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UI project to aid Ghana

BY SHANE ERSLAND | FEBRUARY 17, 2009 7:40 AM

A team of UI student engineers hopes residents of Ghana will see an improvement in their drinking water quality thanks to the students’ development of a hand-held water sanitizer.

Because Ghana, in western Africa, is a relatively stable country, the team members said, it will be a good place to conduct their field study. The study will focus on putting hand-held water sanitizers in the hands of Ghanaians.

“The goal is to get some feedback on the product,” team member Alexandra Keenan said.
Keenan, a UI senior from Urbandale, is hoping to make a trip to Ghana with her team by the end of this year. She is doing an independent study to tally the rates of people who are contracting diseases from Ghana’s harmful water.

The engineers won a first-place award for the water sanitizer at the U.S. Environmental Protection Agency’s People, Prosperity, and the Planet competition in 2008, which garnered them $75,000 to continue developing the project.

Craig Just, a UI associate research scientist in civil and environmental engineering and the group’s adviser, attended a meeting on Feb. 14 to discuss the notion of U.S. partnership with poor countries who need sanitized water. At the gathering —the 2009 Annual Meeting of the American Association for the Advancement of Science in Chicago — he explained the idea.

“We discussed how universities and private organizations can work together to make a positive impact on these water-sanitation problems,” he said.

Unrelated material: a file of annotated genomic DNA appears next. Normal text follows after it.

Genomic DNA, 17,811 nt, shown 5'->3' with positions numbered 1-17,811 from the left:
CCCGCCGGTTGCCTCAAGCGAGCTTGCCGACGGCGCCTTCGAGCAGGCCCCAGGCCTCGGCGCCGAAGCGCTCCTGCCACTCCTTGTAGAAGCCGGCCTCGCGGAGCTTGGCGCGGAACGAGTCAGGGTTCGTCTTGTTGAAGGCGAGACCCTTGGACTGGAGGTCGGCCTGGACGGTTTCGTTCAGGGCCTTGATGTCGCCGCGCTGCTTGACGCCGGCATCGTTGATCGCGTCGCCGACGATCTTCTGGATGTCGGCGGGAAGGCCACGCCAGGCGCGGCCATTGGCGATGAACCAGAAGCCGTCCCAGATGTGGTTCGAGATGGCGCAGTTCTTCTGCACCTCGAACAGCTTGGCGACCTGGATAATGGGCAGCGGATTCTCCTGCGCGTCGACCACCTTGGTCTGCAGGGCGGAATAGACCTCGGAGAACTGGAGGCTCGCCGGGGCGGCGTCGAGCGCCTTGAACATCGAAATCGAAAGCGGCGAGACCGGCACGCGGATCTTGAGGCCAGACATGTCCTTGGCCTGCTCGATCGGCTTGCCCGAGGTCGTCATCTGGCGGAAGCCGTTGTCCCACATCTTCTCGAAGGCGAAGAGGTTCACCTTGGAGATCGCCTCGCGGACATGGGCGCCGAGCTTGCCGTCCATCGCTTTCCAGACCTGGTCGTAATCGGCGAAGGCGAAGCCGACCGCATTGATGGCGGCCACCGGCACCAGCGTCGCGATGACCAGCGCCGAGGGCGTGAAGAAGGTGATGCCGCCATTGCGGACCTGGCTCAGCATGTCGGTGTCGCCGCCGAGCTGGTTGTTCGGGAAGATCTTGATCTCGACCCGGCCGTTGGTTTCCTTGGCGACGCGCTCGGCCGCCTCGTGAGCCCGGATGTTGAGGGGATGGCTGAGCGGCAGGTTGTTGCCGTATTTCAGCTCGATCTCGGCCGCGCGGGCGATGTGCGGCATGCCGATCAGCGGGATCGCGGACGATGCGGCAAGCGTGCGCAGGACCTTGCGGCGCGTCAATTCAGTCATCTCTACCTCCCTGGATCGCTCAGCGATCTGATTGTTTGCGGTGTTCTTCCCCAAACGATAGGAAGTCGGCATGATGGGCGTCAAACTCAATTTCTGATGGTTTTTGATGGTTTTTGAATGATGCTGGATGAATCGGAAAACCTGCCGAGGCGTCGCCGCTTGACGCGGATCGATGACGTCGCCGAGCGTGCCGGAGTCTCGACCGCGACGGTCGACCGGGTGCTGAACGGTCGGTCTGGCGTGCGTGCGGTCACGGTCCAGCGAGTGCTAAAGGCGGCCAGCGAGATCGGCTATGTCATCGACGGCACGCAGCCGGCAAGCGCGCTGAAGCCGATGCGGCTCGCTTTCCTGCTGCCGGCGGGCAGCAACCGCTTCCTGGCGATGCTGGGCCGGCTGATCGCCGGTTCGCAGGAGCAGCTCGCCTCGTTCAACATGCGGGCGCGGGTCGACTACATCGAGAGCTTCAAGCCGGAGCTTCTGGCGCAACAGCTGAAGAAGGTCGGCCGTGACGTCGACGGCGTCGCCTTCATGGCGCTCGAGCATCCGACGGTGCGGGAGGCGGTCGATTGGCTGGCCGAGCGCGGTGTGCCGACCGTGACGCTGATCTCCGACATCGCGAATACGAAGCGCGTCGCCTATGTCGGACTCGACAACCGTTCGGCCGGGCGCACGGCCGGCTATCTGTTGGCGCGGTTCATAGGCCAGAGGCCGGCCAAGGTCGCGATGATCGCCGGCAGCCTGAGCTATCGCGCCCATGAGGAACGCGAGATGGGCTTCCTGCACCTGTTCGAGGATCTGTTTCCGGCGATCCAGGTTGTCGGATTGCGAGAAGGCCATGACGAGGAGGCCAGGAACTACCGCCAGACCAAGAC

UI history Professor James Giblin, who teaches a class on African history, said he has seen problems with African water quality firsthand in Tanzania.

“You see people taking water from drainage ditches because they are so desperate,” he said.

After it rains in Tanzania, he said, people collect rainwater in buckets from the ditches.

Just said key issues for the project include producing more of the sanitizers and making sure the people use them correctly.

“At some point, we need to focus on getting an industrial partner that will be able to make thousands of these for distribution,” he said.

Keenan exhibited the water sanitizer at a demonstration for high-school counselors last semester. She said the counselors were interested and happy to see projects such as this coming out of the university.

“They got an idea of the variety of things that can come out of the engineering programs at Iowa,” she said.

Just is hoping to have different versions of the water sanitizer to showcase in the western African country.

“We’re going to develop some more prototypes to try out in Ghana,” he said.


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